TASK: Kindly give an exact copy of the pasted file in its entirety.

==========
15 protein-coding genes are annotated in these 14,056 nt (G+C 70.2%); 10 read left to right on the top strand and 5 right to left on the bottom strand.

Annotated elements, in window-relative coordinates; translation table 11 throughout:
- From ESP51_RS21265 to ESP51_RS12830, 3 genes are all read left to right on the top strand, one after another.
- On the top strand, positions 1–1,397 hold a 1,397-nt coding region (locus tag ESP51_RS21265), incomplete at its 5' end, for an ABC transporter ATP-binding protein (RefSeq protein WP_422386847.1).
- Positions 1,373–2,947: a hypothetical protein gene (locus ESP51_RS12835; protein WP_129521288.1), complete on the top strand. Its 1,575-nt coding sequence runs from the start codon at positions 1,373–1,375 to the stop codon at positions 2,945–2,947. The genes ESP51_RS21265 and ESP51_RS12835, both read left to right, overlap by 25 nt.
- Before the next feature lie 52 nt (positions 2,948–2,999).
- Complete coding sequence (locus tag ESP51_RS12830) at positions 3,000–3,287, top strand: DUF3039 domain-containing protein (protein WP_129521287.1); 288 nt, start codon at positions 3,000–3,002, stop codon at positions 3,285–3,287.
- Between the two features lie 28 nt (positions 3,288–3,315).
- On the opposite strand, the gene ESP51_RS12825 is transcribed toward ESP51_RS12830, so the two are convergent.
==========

15 protein-coding genes are annotated in these 14,056 nt (G+C 70.2%); 10 read left to right on the top strand and 5 right to left on the bottom strand.

Annotated elements, in window-relative coordinates; translation table 11 throughout:
- From ESP51_RS21265 to ESP51_RS12830, 3 genes are all read left to right on the top strand, one after another.
- On the top strand, positions 1–1,397 hold a 1,397-nt coding region (locus tag ESP51_RS21265), incomplete at its 5' end, for an ABC transporter ATP-binding protein (RefSeq protein WP_422386847.1).
- Positions 1,373–2,947: a hypothetical protein gene (locus ESP51_RS12835; protein WP_129521288.1), complete on the top strand. Its 1,575-nt coding sequence runs from the start codon at positions 1,373–1,375 to the stop codon at positions 2,945–2,947. The genes ESP51_RS21265 and ESP51_RS12835, both read left to right, overlap by 25 nt.
- Before the next feature lie 52 nt (positions 2,948–2,999).
- Complete coding sequence (locus tag ESP51_RS12830) at positions 3,000–3,287, top strand: DUF3039 domain-containing protein (protein WP_129521287.1); 288 nt, start codon at positions 3,000–3,002, stop codon at positions 3,285–3,287.
- Between the two features lie 28 nt (positions 3,288–3,315).
- On the opposite strand, the gene ESP51_RS12825 is transcribed toward ESP51_RS12830, so the two are convergent.